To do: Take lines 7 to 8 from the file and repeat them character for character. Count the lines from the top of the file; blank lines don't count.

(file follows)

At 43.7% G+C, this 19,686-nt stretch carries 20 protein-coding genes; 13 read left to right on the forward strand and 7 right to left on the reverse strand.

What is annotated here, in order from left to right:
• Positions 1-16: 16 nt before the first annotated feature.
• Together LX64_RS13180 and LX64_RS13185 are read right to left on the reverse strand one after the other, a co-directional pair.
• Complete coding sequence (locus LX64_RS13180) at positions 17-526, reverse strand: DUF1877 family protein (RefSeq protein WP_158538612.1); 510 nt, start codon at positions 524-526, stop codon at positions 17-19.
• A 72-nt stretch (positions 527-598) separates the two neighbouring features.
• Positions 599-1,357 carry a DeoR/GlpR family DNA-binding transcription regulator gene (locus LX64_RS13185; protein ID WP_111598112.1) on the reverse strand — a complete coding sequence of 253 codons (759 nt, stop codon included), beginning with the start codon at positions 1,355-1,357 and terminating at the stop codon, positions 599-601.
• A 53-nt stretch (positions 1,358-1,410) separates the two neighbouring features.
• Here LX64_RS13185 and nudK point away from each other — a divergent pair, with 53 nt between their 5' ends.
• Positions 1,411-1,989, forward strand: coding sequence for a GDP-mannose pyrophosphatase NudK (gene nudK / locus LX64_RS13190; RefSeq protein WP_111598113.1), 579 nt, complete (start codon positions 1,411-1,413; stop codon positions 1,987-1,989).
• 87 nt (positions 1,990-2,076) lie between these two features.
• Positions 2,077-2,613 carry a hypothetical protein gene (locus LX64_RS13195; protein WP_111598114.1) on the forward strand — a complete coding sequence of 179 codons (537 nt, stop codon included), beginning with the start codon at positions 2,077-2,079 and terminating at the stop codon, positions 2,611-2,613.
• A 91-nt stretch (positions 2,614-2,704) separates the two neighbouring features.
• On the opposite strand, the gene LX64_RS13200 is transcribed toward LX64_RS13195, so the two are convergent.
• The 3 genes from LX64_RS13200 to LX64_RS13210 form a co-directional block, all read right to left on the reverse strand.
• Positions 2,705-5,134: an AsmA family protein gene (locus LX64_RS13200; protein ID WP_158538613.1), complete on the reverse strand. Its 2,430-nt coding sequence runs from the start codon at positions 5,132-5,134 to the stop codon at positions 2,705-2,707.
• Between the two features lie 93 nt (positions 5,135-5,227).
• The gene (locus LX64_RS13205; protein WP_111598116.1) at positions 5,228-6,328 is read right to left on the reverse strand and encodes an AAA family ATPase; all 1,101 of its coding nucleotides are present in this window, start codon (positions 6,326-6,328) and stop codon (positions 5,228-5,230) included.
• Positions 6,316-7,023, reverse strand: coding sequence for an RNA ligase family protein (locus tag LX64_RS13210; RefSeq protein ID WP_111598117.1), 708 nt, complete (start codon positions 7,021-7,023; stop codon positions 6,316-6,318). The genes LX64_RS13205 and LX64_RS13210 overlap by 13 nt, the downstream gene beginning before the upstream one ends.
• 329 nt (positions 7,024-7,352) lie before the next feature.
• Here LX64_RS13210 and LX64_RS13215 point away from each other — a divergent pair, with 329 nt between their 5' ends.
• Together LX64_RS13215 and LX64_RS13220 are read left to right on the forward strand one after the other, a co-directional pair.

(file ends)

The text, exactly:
• Positions 599-1,357 carry a DeoR/GlpR family DNA-binding transcription regulator gene (locus LX64_RS13185; protein ID WP_111598112.1) on the reverse strand — a complete coding sequence of 253 codons (759 nt, stop codon included), beginning with the start codon at positions 1,355-1,357 and terminating at the stop codon, positions 599-601.
• A 53-nt stretch (positions 1,358-1,410) separates the two neighbouring features.